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Statistical Methods for Six Sigma - in R&D and Manufacturing
Author: Anand Joglekar       Publisher: John Wiley & Sons, Inc.

Statistical Methods for Six SigmaWritten by a recognized and well-established educator in the field, Statistical Methods for Six Sigma – in R&D and Manufacturing is specifically meant for engineers, scientists, technical managers and other technical professionals in industry. Featuring an emphasis on practical learning, applications and improvement, Dr. Joglekar’s text shows today’s industry professionals how to:

  • Summarize and interpret data to make decisions
  • Determine the amount of data to collect
  • Compare product and process designs
  • Build equations relating inputs and outputs
  • Establish specifications and validate processes
  • Reduce risk and cost of process control
  • Quantify and reduce economic loss due to variability
  • Estimate process capability and plan process improvements
  • Identify key causes and their contribution to variability
  • Analyze and improve measurement systems

This long awaited guide for students and professionals in research, development, quality and manufacturing does not presume any prior knowledge of statistics and covers a large number of useful statistical methods compactly, in a language and depth necessary to make successful applications. The book also contains a wealth of case studies and examples, and features a unique test called “what color is your belt?” to evaluate the reader’s understanding of the subject.

Recent Industry Presentations

These are some seminars we recently delivered to a variety of industrial audiences. Each seminar is one to two hours long. The seminars were delivered for various R&D and manufacturing groups, often with examples customized to the audience.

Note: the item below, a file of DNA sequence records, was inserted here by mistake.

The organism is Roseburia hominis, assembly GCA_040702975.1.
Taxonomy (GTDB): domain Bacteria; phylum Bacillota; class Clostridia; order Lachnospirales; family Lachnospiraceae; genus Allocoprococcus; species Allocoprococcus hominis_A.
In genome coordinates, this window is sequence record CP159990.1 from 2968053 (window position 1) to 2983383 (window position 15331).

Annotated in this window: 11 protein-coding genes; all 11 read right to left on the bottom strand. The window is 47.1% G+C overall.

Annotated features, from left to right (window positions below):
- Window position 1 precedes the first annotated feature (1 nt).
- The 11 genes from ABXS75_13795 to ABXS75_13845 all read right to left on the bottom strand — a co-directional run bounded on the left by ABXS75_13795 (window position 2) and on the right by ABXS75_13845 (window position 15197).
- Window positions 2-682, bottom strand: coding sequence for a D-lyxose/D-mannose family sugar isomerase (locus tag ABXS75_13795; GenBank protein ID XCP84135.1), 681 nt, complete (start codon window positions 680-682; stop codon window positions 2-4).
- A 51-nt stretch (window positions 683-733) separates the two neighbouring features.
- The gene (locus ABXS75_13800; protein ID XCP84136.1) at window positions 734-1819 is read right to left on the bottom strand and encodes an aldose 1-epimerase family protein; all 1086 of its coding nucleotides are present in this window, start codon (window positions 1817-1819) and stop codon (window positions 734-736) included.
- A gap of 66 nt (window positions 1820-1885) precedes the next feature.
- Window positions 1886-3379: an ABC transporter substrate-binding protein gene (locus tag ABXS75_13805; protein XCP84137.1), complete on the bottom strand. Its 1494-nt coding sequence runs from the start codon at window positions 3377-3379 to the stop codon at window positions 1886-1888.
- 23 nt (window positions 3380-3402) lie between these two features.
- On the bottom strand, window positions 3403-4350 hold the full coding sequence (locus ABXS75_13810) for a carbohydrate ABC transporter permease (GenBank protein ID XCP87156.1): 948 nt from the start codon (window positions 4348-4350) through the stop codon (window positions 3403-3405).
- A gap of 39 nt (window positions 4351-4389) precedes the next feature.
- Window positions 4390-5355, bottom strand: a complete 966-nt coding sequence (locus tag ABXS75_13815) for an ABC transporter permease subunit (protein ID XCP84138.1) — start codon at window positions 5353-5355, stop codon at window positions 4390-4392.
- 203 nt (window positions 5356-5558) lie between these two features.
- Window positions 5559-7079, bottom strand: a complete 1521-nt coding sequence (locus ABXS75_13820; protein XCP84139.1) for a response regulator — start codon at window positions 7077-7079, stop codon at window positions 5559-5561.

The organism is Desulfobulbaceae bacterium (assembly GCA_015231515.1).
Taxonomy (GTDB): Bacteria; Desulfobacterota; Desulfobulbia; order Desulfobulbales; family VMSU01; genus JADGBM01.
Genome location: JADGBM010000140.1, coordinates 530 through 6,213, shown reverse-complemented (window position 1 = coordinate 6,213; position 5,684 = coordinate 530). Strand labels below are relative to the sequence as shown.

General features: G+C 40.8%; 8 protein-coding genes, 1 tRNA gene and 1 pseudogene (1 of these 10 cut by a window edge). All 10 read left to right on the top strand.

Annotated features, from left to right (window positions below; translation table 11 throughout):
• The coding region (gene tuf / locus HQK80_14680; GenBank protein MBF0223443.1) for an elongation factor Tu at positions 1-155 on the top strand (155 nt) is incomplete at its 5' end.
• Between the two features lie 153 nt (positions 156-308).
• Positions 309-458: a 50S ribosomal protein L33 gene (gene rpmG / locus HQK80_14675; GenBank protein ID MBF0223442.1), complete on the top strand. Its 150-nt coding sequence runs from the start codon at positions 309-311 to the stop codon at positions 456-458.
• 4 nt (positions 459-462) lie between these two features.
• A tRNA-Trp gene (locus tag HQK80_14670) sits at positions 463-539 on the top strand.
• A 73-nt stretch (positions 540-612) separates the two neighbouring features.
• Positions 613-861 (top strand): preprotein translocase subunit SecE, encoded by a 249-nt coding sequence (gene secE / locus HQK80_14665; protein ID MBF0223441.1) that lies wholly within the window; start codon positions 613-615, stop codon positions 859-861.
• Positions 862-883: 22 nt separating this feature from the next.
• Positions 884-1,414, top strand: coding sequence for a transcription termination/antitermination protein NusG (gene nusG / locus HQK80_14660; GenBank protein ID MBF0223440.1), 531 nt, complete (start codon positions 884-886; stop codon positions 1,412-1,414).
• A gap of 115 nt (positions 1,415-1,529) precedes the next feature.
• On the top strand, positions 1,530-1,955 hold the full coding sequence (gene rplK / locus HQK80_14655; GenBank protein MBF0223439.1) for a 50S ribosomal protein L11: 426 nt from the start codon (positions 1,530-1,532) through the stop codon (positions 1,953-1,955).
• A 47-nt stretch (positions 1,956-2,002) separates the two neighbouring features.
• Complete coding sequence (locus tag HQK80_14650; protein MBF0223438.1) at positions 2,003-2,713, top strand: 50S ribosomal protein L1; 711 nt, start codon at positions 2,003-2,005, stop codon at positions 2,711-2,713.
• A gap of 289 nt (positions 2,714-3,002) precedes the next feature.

1. Does my project really need six-sigma quality?
  2. The role of statistical methods in six sigma
  3. How much data to collect? — attribute data
  4. How much data to collect? — variable data
  5. Confidence intervals vs. hypothesis testing
  6. Why design experiments?
  7. Projective properties of screening designs
  8. Multi-level designs using Taguchi linear graphs
  9. Mixture designs
  10. Mixture or ratios?
  11. The principle of robust design and consequences for R&D
  12. The importance of data transformation
  13. Normality and data transformation
  14. Analysis of validation and pre-validation experiments
  15. Size matters — how good is your Cpk, really?
  16. How stable and capable are our production processes?
  17. The statistics of limits— spec, control, action, release...
  18. Regression — simple and weighted
  19. Is my R-square too low?
  20. Understanding variance components
  21. Making decisions using variance components
  22. Variance transmission, robustness and specifications
  23. Specifications and implied constraints on Sw and Sb
  24. Acceptance criteria for measurement systems
  25. Accelerated stability tests
  26. The statistics of method transfer
  27. Why does random failure imply exponential time to failure
  28. Does acceptance sampling buy us what we think?
  29. The theory of significant figures
  30. Understanding key software outputs


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